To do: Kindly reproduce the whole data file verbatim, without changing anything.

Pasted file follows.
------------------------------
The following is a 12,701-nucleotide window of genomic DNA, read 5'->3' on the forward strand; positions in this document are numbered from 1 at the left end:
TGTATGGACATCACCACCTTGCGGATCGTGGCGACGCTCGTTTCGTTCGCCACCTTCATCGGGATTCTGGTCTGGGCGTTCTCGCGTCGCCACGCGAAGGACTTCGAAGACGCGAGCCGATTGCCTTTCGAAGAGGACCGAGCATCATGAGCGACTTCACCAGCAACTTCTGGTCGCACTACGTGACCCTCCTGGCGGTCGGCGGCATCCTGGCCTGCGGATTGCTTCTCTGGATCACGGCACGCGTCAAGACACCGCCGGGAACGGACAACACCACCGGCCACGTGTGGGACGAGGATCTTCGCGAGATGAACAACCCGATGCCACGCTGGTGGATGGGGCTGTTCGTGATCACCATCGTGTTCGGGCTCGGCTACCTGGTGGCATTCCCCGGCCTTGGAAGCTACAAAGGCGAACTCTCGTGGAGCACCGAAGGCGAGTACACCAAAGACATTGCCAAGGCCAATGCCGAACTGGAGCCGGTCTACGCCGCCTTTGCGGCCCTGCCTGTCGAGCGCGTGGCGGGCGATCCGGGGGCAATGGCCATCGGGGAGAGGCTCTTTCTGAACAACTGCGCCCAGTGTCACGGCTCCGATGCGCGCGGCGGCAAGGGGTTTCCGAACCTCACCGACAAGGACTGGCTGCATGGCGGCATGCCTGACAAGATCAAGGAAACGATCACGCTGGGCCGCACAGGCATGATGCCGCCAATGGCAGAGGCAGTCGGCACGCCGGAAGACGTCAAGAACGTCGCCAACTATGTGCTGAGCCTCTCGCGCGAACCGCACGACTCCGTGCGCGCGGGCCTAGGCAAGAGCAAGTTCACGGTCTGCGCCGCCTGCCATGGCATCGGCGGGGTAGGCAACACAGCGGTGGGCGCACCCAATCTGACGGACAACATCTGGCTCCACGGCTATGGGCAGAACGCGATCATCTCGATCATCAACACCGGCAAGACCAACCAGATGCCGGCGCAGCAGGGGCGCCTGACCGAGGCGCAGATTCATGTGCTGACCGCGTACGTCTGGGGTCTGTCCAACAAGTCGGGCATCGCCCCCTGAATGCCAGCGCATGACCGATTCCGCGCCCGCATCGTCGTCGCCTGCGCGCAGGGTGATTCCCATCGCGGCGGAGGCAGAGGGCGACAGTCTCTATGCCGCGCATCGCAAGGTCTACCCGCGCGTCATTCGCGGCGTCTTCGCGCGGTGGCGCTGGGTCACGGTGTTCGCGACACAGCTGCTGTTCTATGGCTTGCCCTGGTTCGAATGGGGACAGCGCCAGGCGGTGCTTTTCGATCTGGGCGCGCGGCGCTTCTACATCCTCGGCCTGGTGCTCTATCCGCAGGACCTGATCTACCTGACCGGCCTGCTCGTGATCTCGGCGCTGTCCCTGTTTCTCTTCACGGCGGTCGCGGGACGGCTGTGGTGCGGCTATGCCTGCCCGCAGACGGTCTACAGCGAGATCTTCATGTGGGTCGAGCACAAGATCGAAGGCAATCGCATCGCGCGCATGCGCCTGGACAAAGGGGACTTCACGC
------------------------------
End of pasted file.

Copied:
The following is a 12,701-nucleotide window of genomic DNA, read 5'->3' on the forward strand; positions in this document are numbered from 1 at the left end:
TGTATGGACATCACCACCTTGCGGATCGTGGCGACGCTCGTTTCGTTCGCCACCTTCATCGGGATTCTGGTCTGGGCGTTCTCGCGTCGCCACGCGAAGGACTTCGAAGACGCGAGCCGATTGCCTTTCGAAGAGGACCGAGCATCATGAGCGACTTCACCAGCAACTTCTGGTCGCACTACGTGACCCTCCTGGCGGTCGGCGGCATCCTGGCCTGCGGATTGCTTCTCTGGATCACGGCACGCGTCAAGACACCGCCGGGAACGGACAACACCACCGGCCACGTGTGGGACGAGGATCTTCGCGAGATGAACAACCCGATGCCACGCTGGTGGATGGGGCTGTTCGTGATCACCATCGTGTTCGGGCTCGGCTACCTGGTGGCATTCCCCGGCCTTGGAAGCTACAAAGGCGAACTCTCGTGGAGCACCGAAGGCGAGTACACCAAAGACATTGCCAAGGCCAATGCCGAACTGGAGCCGGTCTACGCCGCCTTTGCGGCCCTGCCTGTCGAGCGCGTGGCGGGCGATCCGGGGGCAATGGCCATCGGGGAGAGGCTCTTTCTGAACAACTGCGCCCAGTGTCACGGCTCCGATGCGCGCGGCGGCAAGGGGTTTCCGAACCTCACCGACAAGGACTGGCTGCATGGCGGCATGCCTGACAAGATCAAGGAAACGATCACGCTGGGCCGCACAGGCATGATGCCGCCAATGGCAGAGGCAGTCGGCACGCCGGAAGACGTCAAGAACGTCGCCAACTATGTGCTGAGCCTCTCGCGCGAACCGCACGACTCCGTGCGCGCGGGCCTAGGCAAGAGCAAGTTCACGGTCTGCGCCGCCTGCCATGGCATCGGCGGGGTAGGCAACACAGCGGTGGGCGCACCCAATCTGACGGACAACATCTGGCTCCACGGCTATGGGCAGAACGCGATCATCTCGATCATCAACACCGGCAAGACCAACCAGATGCCGGCGCAGCAGGGGCGCCTGACCGAGGCGCAGATTCATGTGCTGACCGCGTACGTCTGGGGTCTGTCCAACAAGTCGGGCATCGCCCCCTGAATGCCAGCGCATGACCGATTCCGCGCCCGCATCGTCGTCGCCTGCGCGCAGGGTGATTCCCATCGCGGCGGAGGCAGAGGGCGACAGTCTCTATGCCGCGCATCGCAAGGTCTACCCGCGCGTCATTCGCGGCGTCTTCGCGCGGTGGCGCTGGGTCACGGTGTTCGCGACACAGCTGCTGTTCTATGGCTTGCCCTGGTTCGAATGGGGACAGCGCCAGGCGGTGCTTTTCGATCTGGGCGCGCGGCGCTTCTACATCCTCGGCCTGGTGCTCTATCCGCAGGACCTGATCTACCTGACCGGCCTGCTCGTGATCTCGGCGCTGTCCCTGTTTCTCTTCACGGCGGTCGCGGGACGGCTGTGGTGCGGCTATGCCTGCCCGCAGACGGTCTACAGCGAGATCTTCATGTGGGTCGAGCACAAGATCGAAGGCAATCGCATCGCGCGCATGCGCCTGGACAAAGGGGACTTCACGC